What are the downsides of investing with DRIPS? I'm a neophyte.
One of the downsides is the speed with which you could get any money out of your account, assuming you needed fast cash. One way to alleviate (not eliminate) that problem is to make sure that you request stock certificates to be sent to you when you accumulate round numbers, like 50 or 100, both of which can be more readily sold through a broker, minus commissions, of course.Fool-on!
Hey, goddogg!As one poster says, the speed of cashing in your shares "could" be a downside, but I've really been trying to brainstorm what real downside DRiPs have, and honestly I can't think of any.The one main "downside" people may point to is the fact that you can't time your contributions. By this I mean you can't for example send in a large sum on a specific day where a stock may be getting trounced. DRiPs are purchased on a specific day of the month, and you get your shares purchased on that day regardless of the price.But I don't see this as a downside, as the concept of DRiPs work in a "dollar-cost-averaging" method. You are buying more shares when the price is low, and less when the price is high.DRiPs are a beautifully painless way to save for the future, reinvesting dividends, and reaping rewards in the future. As far as the "speed of redemption" is concerned, I believe that if there's even a chance you will want to cash in shares quickly, DRiPs are not the vehicle to be using.Hope this helps,Tony...but I still am...Off2Aruba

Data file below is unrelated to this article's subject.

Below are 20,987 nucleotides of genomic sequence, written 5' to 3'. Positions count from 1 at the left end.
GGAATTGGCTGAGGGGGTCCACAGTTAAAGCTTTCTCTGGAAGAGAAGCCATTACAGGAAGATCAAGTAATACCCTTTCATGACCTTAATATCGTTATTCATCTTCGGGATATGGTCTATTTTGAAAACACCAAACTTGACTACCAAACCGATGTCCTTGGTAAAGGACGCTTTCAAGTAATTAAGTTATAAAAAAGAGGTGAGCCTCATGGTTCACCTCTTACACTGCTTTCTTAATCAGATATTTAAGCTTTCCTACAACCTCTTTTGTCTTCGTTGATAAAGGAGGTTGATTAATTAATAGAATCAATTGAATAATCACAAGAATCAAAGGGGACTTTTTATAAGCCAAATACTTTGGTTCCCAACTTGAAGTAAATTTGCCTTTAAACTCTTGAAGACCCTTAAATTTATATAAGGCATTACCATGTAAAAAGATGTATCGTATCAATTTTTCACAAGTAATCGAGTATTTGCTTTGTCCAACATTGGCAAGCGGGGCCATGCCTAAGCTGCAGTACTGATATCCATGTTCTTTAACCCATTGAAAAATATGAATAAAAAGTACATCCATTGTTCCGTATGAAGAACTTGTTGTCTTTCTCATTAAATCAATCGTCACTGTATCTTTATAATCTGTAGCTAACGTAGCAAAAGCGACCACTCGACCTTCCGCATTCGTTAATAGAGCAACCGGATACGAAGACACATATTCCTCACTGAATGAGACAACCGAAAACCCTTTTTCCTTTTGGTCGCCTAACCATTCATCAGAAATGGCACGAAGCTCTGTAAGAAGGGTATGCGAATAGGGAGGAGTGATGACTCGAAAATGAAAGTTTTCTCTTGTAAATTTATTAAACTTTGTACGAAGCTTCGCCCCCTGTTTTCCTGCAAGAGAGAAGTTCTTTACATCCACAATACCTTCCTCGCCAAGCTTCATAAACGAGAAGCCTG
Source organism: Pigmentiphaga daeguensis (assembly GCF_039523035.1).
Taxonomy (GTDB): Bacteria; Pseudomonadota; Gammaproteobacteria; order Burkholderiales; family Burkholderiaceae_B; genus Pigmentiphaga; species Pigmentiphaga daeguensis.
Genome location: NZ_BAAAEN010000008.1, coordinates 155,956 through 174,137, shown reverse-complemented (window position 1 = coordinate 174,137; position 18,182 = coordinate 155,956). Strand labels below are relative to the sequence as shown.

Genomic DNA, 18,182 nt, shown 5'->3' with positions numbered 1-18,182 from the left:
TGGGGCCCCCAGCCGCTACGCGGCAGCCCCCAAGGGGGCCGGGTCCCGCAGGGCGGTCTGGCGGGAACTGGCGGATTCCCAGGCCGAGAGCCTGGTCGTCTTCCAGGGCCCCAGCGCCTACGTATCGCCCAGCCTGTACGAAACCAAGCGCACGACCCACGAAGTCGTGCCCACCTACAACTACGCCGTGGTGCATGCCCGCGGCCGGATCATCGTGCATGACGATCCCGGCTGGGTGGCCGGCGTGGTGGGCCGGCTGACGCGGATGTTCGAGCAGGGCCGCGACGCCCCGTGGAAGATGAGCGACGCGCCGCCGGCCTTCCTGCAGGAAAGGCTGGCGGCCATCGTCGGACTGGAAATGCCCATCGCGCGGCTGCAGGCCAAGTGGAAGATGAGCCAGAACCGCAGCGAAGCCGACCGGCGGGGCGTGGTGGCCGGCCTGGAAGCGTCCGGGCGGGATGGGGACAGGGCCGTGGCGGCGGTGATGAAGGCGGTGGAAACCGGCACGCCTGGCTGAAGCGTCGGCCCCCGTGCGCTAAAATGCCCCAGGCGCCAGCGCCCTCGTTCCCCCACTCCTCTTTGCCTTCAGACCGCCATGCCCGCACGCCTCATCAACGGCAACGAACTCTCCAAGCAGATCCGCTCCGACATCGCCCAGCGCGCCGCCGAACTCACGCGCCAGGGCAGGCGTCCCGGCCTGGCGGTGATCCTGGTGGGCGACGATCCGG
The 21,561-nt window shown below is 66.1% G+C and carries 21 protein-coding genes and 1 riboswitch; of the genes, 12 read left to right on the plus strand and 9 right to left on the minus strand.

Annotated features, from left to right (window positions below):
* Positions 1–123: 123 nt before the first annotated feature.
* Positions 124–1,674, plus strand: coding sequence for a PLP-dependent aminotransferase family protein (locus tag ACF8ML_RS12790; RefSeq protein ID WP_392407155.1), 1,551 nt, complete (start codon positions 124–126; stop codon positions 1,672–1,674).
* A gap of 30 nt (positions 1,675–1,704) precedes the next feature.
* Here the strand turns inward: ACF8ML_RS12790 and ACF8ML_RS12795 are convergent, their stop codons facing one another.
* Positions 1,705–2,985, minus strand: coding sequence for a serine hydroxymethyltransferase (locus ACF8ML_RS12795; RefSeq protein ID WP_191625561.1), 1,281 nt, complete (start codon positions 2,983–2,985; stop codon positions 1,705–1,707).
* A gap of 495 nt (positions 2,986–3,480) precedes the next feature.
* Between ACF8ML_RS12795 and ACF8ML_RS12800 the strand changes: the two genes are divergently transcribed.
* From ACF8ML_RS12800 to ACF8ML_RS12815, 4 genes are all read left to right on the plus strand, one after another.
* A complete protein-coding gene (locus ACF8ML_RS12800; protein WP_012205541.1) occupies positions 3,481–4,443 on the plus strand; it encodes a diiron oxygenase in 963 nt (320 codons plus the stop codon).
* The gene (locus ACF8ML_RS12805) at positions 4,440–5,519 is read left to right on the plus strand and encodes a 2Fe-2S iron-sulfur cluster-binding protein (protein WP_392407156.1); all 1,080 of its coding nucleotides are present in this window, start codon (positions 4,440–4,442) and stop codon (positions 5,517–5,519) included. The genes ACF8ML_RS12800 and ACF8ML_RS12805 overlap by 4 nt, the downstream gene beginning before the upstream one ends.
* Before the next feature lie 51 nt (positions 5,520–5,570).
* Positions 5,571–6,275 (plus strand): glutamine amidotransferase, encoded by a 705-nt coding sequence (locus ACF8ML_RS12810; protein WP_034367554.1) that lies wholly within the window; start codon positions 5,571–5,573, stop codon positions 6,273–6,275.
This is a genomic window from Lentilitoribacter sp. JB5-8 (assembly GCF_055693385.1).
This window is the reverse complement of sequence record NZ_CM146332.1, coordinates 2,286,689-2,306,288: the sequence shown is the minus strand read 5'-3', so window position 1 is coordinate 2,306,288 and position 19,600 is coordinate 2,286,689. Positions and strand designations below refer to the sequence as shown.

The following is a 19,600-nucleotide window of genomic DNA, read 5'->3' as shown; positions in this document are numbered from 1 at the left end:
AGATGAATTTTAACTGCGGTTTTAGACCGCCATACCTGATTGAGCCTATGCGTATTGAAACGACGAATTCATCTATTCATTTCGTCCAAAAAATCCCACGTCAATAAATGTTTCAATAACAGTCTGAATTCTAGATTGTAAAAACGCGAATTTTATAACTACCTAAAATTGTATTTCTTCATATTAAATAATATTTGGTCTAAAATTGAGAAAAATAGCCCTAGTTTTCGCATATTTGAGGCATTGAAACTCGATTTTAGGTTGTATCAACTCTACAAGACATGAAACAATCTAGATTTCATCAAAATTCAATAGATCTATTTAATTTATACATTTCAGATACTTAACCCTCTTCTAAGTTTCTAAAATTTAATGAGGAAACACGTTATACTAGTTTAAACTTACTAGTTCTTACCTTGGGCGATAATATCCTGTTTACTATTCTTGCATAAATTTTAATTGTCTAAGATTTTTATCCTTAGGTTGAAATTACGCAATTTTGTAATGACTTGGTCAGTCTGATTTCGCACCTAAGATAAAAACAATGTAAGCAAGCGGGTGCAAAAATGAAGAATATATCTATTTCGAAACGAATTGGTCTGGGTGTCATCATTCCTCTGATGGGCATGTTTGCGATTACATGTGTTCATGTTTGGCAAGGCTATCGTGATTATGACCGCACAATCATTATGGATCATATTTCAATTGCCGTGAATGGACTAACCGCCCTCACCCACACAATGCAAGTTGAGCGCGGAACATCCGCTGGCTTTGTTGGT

Tony,I've been thinking about the downside of not being able to buy OCP's at market pullbacks, and it occurs to me that some DRIPs are charging as much as $5 to purchase OCPs. If that is the case, and if the pullback is a large enough savings, why not purchase new shares through something like Suretrade at $7.95 and pick your price. They don't charge to put the certificates in your name and those shares can be enrolled in the DRIP as well. I'm not suggesting that you not contribute regularly through the company DRIP, but for the occasions where something dramatic happens to lower the price, why not?ReneBet
<<I'm not suggesting that you not contribute regularly through the company DRIP, but for the occasions where something dramatic happens to lower the price, why not?>>Hey, Rene!I think you have a very valid point here, and I don't disagree with you at all. The fact is, if you think that certain factors have caused a great bargain in a company, whether you have that company in a DRiP or not, why not pick up shares in that company. As you said, you can always transfer those shares into the DRiP, or just hold them separately.This is an example of stock buying that's separate from the DRiP investing philosophy. DRiPs, as you well know, are a vehicle for future growth by making regular contributions in a dollar-cost-averaging method. But when fire sales occur, I say, go get 'em! ; )Tony...but I still am...Off2Aruba
Best Of |
Favorites & Replies |
Start a New Board |
My Fool |